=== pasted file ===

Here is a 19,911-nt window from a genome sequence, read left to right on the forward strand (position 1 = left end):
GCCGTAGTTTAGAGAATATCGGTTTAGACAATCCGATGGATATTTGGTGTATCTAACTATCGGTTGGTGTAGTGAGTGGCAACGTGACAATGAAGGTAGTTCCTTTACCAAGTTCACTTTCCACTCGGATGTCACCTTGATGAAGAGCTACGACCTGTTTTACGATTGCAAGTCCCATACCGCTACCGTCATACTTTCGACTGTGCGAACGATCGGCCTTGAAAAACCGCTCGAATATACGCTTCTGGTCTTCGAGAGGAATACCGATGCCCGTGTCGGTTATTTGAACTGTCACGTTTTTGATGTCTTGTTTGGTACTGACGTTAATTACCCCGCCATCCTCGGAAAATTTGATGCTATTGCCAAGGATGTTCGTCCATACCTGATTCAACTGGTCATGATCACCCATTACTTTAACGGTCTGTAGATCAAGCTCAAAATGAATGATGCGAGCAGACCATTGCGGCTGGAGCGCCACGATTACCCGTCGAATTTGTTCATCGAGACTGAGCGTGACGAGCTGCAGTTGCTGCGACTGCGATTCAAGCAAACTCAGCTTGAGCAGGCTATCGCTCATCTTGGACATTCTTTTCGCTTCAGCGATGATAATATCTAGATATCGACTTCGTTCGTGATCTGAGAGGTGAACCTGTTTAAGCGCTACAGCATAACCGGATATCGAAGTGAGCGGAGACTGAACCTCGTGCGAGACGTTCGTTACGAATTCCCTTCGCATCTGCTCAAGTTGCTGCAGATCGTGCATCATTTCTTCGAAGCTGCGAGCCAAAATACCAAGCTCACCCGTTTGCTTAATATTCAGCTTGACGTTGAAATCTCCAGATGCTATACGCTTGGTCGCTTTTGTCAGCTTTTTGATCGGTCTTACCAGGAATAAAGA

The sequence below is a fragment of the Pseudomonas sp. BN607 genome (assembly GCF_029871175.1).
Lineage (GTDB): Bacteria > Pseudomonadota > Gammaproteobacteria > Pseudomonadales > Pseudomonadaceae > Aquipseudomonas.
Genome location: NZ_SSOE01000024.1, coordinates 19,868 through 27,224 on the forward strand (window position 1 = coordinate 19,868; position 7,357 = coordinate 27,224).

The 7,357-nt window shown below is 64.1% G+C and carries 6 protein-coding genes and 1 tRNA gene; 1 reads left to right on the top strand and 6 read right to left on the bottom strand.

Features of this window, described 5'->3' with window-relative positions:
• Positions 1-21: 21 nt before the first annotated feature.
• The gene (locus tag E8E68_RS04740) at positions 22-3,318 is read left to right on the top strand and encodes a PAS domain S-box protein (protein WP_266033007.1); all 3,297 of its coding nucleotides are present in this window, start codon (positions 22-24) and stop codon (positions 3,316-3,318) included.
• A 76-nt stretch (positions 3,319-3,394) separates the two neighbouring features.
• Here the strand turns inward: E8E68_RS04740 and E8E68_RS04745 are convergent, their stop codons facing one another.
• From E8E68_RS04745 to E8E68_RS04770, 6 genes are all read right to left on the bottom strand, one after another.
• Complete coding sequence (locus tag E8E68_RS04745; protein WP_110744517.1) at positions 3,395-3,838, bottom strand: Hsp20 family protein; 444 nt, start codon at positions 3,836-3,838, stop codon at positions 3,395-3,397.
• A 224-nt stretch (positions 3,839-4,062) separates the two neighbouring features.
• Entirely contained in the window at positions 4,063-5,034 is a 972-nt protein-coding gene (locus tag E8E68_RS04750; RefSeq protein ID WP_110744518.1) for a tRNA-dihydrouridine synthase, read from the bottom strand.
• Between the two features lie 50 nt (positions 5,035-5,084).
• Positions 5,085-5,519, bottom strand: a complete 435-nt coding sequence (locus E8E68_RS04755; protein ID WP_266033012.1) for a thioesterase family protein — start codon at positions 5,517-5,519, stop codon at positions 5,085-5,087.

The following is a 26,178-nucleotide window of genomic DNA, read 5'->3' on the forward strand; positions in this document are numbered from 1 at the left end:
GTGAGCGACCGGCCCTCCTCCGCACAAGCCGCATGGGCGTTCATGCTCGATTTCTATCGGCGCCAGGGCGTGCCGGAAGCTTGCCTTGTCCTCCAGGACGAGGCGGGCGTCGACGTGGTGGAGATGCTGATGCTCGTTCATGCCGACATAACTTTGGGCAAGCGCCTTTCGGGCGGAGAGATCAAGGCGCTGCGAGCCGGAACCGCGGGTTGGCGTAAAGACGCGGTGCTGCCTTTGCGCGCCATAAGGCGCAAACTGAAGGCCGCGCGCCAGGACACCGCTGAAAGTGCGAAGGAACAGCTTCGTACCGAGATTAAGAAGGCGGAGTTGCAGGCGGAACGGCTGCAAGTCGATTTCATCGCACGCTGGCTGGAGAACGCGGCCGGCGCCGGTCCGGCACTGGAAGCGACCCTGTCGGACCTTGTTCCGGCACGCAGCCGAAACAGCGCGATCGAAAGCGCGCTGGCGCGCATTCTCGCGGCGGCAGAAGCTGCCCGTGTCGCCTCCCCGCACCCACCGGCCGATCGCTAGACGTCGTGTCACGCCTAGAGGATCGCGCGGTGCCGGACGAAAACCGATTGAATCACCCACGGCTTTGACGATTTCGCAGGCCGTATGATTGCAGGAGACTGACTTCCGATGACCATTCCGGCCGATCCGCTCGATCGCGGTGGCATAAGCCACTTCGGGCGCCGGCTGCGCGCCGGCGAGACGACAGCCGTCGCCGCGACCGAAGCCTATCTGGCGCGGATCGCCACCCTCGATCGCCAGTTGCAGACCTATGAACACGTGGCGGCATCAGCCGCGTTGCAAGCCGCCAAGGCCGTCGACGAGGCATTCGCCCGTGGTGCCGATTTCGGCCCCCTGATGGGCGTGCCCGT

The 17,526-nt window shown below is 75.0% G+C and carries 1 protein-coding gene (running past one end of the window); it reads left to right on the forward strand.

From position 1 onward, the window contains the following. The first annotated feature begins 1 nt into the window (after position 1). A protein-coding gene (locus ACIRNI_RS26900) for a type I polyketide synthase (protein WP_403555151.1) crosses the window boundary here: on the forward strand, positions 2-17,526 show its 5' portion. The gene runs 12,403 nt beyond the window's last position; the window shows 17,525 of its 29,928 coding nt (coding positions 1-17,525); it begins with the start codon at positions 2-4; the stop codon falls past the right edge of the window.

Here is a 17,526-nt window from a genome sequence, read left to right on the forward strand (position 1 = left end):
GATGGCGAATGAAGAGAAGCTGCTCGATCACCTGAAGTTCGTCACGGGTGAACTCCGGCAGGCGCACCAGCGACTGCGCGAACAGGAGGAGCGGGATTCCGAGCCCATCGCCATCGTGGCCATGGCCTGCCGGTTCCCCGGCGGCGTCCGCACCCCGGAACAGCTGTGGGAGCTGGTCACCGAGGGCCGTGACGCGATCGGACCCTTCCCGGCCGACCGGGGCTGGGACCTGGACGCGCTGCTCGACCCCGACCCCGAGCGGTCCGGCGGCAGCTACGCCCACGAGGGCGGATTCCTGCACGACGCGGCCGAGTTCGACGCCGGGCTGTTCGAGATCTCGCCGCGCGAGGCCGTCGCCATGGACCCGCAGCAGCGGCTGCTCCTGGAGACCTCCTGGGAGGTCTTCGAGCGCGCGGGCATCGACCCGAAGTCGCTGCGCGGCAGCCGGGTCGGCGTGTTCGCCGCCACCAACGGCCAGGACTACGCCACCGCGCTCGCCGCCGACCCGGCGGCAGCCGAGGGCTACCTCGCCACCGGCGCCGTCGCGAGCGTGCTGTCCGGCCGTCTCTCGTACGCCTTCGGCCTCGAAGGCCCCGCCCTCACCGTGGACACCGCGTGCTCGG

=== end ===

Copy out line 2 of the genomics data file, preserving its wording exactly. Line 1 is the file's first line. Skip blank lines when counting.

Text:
GCCGTAGTTTAGAGAATATCGGTTTAGACAATCCGATGGATATTTGGTGTATCTAACTATCGGTTGGTGTAGTGAGTGGCAACGTGACAATGAAGGTAGTTCCTTTACCAAGTTCACTTTCCACTCGGATGTCACCTTGATGAAGAGCTACGACCTGTTTTACGATTGCAAGTCCCATACCGCTACCGTCATACTTTCGACTGTGCGAACGATCGGCCTTGAAAAACCGCTCGAATATACGCTTCTGGTCTTCGAGAGGAATACCGATGCCCGTGTCGGTTATTTGAACTGTCACGTTTTTGATGTCTTGTTTGGTACTGACGTTAATTACCCCGCCATCCTCGGAAAATTTGATGCTATTGCCAAGGATGTTCGTCCATACCTGATTCAACTGGTCATGATCACCCATTACTTTAACGGTCTGTAGATCAAGCTCAAAATGAATGATGCGAGCAGACCATTGCGGCTGGAGCGCCACGATTACCCGTCGAATTTGTTCATCGAGACTGAGCGTGACGAGCTGCAGTTGCTGCGACTGCGATTCAAGCAAACTCAGCTTGAGCAGGCTATCGCTCATCTTGGACATTCTTTTCGCTTCAGCGATGATAATATCTAGATATCGACTTCGTTCGTGATCTGAGAGGTGAACCTGTTTAAGCGCTACAGCATAACCGGATATCGAAGTGAGCGGAGACTGAACCTCGTGCGAGACGTTCGTTACGAATTCCCTTCGCATCTGCTCAAGTTGCTGCAGATCGTGCATCATTTCTTCGAAGCTGCGAGCCAAAATACCAAGCTCACCCGTTTGCTTAATATTCAGCTTGACGTTGAAATCTCCAGATGCTATACGCTTGGTCGCTTTTGTCAGCTTTTTGATCGGTCTTACCAGGAATAAAGA